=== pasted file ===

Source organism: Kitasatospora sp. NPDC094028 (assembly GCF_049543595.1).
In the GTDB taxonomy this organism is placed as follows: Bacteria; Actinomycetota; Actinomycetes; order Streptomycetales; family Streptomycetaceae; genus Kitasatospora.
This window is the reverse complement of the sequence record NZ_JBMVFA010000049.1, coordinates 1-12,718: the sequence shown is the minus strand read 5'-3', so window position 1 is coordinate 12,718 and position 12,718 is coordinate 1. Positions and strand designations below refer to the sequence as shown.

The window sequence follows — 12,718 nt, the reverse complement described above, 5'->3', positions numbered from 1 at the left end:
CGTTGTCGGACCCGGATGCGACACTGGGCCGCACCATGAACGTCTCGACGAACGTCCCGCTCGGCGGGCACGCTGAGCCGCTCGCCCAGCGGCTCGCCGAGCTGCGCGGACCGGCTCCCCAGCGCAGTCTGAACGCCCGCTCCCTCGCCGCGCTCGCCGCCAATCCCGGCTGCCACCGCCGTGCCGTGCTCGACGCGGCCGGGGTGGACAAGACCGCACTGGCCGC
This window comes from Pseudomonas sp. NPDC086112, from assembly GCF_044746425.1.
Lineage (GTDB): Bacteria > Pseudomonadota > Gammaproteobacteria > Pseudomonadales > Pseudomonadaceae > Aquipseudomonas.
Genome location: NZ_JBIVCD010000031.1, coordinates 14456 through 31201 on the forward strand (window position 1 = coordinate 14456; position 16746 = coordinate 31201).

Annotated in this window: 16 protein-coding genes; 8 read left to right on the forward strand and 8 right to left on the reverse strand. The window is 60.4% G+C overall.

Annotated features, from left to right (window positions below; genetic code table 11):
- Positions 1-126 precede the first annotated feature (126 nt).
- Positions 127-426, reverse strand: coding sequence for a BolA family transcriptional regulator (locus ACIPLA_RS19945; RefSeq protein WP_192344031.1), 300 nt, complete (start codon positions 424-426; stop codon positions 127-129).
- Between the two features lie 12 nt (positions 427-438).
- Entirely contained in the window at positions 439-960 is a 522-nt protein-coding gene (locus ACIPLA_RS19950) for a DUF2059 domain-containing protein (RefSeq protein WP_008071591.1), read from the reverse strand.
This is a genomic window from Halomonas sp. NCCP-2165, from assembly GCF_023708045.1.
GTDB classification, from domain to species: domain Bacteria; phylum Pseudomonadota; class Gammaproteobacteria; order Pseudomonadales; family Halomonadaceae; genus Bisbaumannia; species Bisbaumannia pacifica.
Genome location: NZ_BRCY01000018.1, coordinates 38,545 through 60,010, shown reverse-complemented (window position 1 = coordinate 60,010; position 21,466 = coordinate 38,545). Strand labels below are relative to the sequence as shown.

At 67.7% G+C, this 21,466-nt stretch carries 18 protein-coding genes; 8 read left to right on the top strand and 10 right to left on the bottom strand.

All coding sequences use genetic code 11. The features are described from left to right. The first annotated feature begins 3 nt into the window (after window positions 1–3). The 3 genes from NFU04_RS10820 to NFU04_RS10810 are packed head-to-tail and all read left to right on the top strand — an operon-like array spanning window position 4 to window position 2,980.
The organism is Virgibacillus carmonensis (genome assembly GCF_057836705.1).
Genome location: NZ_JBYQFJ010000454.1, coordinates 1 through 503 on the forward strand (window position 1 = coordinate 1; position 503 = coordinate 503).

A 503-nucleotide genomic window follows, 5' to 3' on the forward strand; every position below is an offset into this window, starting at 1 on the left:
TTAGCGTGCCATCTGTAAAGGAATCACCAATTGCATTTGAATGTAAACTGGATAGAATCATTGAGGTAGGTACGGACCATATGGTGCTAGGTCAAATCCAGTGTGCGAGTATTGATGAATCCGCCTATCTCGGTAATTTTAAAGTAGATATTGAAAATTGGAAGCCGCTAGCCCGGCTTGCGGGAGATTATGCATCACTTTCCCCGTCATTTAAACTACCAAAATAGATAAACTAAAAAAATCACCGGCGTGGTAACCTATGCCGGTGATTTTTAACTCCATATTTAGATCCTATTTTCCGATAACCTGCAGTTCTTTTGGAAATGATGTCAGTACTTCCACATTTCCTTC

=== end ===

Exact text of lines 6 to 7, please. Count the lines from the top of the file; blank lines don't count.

This window comes from Pseudomonas sp. NPDC086112, from assembly GCF_044746425.1.
Lineage (GTDB): Bacteria > Pseudomonadota > Gammaproteobacteria > Pseudomonadales > Pseudomonadaceae > Aquipseudomonas.